Pentax Q

Standard Madness…

Image

I have had mail suggesting that I don’t actually posses this beautiful trio of three amigos – Canon 5D2, Sony Nex 6, and Pentax Q.  Well, for the doubters, here is a portrait of these amazing picture making machines.  They are all pictured with my favourite lens – the so-called “standard” lens. On the Pentax this is an 8.5mm f1.8; on the Sony, a Sigma 30mm f2.8; and on the Canon, my favourite piece of glass in the universe, the Canon EF 50mm f1.2 L. They all have a similar field of view, if very different apertures and bokeh. With this trio, I feel that I can just about do anything…

I lime the standard lens view so much that I have a bag full of normal lenses that I use (collected over the years), and each is extraordinary in its own way, They range through many eras, from a late 1940s 50mm f1.9 Serenar (Canon), to a Leitz Summicron collapsible (1950s) , to a modern Summicron M (1990s); through Canon’s brilliant f1.2 LTM (1960s) ; to all of the Canon 50mm EF series (f1.2 / f1.4 / f1.8) and a Canon 40mm f2.8 just to mix it up; plus a wad of M42 Takumars of all sorts (1950s-60s, including some zebras). Oh, and many others too too numerous to mention. I just love them all. Most of these lenses can be used on all of these cameras with cheap adapters.

The Nex 6 signage is blacked out with tape as this is primarily a street camera. The Canon is too big to hide so there’s no point for this one, and the Pentax is so small there’s probably no point.

For the doubters, this image was shot with a Canon 5D classic, with the Canon EF 100mm f2.8 USM Macro, another classic

Enjoy them. Just don’t doubt my word.

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Pentax Q

It’s been a long time between posts in my blog – far too long, etc, etc.

Enough apologising already, let’s cut to the chase in this year of the Snake.

Regular readers will know my love/hate relationship with point & shoot cameras. I love the size and portability, I hate the compromised results they give. However, I have been persevering, and even took an Olympus XZ-1 as a pocket camera in a recent sojourn to the USA. It did OK in the main, but I missed far too many shots while waiting for the damn thing to focus, decide on the exposure, warn me about stuff, etc. My main workhorse, a Canon 5D2 with an L zoom was too big and conspicuous to push into people’s faces as a street candid, and so I lost even more shots.

Maybe I now have  the answer – enter the tiny, tiny Pentax Q, fitted with a fast prime lens. Meet my new buddy:

Pentax Q with the extras

You can see here how small it really is, even when fitted with a viewfinder (it needs one as I hate arm’s length snapping), and a lens hood. The SD card should give you a suitable visual scale clue. It makes my Olympus EP-2, itself diminutive, look oversized even when that one wears its Lumix 20mm f1.7 prime. I guess Pentax takes being smallest very, very seriously. It even makes the 1950’s vintage Leica IIIf look huge.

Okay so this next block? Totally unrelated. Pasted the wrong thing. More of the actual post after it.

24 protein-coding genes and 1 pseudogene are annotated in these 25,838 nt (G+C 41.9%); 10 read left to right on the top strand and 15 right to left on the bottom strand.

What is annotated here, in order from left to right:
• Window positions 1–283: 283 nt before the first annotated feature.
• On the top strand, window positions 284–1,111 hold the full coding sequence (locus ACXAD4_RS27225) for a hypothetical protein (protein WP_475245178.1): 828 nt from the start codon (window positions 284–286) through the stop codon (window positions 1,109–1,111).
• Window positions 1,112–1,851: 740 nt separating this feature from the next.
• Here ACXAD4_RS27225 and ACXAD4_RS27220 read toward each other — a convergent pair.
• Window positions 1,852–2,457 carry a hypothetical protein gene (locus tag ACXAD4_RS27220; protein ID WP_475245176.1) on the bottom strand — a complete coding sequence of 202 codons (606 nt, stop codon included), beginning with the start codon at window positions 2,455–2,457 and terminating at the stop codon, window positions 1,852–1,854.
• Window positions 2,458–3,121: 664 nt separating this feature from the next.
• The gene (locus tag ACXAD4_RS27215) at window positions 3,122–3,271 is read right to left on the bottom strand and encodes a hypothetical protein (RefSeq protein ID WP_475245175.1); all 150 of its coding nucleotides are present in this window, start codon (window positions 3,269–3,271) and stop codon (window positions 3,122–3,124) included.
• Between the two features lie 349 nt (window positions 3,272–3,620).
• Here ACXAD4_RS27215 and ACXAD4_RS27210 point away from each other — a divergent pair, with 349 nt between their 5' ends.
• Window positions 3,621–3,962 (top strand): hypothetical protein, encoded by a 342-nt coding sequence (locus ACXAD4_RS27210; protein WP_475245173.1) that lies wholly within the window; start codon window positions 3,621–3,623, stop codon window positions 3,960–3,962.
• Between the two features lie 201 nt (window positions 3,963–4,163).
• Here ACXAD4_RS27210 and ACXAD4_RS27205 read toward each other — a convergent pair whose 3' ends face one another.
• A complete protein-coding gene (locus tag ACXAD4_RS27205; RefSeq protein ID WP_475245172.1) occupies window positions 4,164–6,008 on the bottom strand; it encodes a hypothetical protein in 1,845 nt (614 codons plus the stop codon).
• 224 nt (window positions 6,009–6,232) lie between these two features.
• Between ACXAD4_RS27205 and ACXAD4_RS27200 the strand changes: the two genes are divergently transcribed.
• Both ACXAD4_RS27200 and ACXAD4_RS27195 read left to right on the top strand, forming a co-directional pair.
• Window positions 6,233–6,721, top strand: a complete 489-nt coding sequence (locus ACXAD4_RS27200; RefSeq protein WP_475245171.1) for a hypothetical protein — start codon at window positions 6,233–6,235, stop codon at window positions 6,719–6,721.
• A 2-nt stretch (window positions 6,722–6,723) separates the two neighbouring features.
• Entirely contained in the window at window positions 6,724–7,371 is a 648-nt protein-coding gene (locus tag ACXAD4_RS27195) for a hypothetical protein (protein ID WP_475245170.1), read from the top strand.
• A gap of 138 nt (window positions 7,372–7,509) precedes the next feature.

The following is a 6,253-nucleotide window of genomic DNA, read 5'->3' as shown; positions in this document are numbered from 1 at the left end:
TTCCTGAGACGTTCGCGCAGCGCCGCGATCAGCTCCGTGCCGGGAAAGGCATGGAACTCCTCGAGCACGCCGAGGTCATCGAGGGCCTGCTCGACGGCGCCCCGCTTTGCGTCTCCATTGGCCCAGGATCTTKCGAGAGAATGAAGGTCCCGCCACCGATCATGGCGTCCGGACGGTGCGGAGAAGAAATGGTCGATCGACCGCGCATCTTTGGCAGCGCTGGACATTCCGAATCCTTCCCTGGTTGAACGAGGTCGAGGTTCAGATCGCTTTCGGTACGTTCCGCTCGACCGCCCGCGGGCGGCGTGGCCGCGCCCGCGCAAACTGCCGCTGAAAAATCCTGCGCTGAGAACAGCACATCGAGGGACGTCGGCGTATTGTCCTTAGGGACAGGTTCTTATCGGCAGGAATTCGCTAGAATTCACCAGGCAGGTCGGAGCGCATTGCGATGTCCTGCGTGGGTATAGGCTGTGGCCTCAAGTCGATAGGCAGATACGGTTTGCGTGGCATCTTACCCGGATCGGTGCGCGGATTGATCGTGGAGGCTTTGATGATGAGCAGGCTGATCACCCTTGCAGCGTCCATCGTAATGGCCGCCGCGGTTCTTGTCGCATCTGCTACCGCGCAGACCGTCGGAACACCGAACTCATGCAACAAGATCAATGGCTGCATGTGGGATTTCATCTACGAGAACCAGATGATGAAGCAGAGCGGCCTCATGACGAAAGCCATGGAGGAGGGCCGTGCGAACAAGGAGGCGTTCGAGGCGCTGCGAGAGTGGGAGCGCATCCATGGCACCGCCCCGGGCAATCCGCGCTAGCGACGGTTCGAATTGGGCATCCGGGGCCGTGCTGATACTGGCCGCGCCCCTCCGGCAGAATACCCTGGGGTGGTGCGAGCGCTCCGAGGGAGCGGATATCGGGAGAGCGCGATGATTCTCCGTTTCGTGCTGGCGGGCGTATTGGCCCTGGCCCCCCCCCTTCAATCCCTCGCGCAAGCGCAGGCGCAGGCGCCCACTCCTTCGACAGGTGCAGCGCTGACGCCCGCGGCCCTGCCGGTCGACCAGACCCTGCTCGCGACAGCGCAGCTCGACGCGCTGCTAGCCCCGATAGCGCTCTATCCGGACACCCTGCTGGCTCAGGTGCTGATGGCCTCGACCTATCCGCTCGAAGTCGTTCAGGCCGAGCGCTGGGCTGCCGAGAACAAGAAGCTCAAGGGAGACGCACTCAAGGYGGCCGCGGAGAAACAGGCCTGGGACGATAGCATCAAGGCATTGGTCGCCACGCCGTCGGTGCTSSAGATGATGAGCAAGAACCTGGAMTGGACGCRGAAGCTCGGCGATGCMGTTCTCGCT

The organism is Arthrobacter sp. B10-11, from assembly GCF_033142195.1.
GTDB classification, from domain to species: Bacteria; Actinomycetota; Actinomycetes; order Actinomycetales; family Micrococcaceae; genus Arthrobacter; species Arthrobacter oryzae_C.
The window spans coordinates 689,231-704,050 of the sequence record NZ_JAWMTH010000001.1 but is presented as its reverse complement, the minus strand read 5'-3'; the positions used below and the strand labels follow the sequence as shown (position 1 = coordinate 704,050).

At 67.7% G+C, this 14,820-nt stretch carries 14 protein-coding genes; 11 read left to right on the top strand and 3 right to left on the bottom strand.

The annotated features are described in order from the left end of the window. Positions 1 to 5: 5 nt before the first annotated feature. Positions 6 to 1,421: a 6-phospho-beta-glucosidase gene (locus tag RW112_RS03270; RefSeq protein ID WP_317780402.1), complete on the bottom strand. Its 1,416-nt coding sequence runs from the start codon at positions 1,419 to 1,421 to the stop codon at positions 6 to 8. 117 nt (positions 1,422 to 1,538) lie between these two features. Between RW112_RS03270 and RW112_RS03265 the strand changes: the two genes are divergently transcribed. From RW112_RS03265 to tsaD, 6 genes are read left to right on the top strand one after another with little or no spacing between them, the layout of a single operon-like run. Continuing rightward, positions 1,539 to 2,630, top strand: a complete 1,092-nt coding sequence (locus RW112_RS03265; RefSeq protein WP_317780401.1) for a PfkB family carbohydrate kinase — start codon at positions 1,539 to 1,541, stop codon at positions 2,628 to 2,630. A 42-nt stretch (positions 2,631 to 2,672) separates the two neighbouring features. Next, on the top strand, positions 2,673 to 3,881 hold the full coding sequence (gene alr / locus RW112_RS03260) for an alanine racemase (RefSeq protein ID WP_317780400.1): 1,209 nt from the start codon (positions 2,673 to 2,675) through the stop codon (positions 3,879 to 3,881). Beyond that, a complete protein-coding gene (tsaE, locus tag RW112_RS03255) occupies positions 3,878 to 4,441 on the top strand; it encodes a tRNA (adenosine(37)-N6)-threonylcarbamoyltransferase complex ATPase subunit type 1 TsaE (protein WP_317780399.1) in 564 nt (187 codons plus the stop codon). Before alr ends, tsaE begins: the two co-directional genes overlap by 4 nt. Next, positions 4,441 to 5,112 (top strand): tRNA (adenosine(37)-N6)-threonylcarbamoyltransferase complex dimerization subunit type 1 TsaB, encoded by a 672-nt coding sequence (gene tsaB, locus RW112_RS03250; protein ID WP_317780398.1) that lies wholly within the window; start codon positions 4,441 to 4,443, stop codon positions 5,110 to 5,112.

The lens is fast – it’s a 5 element unit with an f1.9 aperture – and it is sharp at that opening. Because the real focal length is so short – 8.5 mm, pretending to be a 47mm focal length standard lens – everything has a tendency to be in focus  most of the time. To overcome this, a pet hate of mine, Pentax has equipped the camera with the smarts to have a setting (“BC” for blur or bokeh control, you can see it right there on the front control wheel ) with which to blur the background and separate out a foreground subject as no other tiny sensor camera can actually do.  I am still coming to terms with this feature.

Here is a picture grabbed from the web showing it next to an old Pentax 110 SLR – they are about the same size (yes, I used to have one, even fitted with a motor drive. It’s such a pity that the 110 film format was so crappy.)

It powers on quickly, it focuses quickly and it takes a picture quickly. The only gripe I have so far is that when saving both DNG RAW – yes, it can produce raw images – and large JPGs together it takes a second or two to write to the SD card, eve with a Class 10 speed card. To cut the write time down, I have been breaking my own rule and not saving images in raw format, but relying on the camera’s JPG engine – yes, it’s that good.

Pentax even provides firmware updates for both the camera and the lens.

I will post some snaps with it in a day or two. You will then be able to see what wonders Pentax (now owned and managed by Ricoh, and it’s easy to see Ricoh’s influence on both the design and firmware support, a great leap forward – I so do like Ricoh) have managed with such a tiny sensor.

The latest body firmware (vn 1.10) also adds focus peaking which will be a boon for manual focus control, and yes, even this feature is well implemented. It just awesome what power is packed into this tiny marvel. Another Ricoh benefit.

The Voigtlander finder pictured above is actually a frame-lined as a 75mm unit, but beyond the lines it shows a standard lens field of view. Maybe the Voigtlander Kontur finder (see a couple of posts ago) is what should be fitted until I can find a cheap Leitz SBOOI finder unit at the right price – if you want to sell me one (or a 50mm Voigtlander unit), feel free to contact me.

More soon, dear readers, and I will have proof for you of what I write.

Footnote – The lens hood in the picture is an old German metal unit originally made for a Zeiss Sonnar for a Contax, of 40.5 mm diameter screw fitting. I called around to see if I could buy locally a rubber collapsible hood of the same diameter – guess what – not bloody well available, it will have to be a Chinese unit off the web. What is wrong with camera shops these days?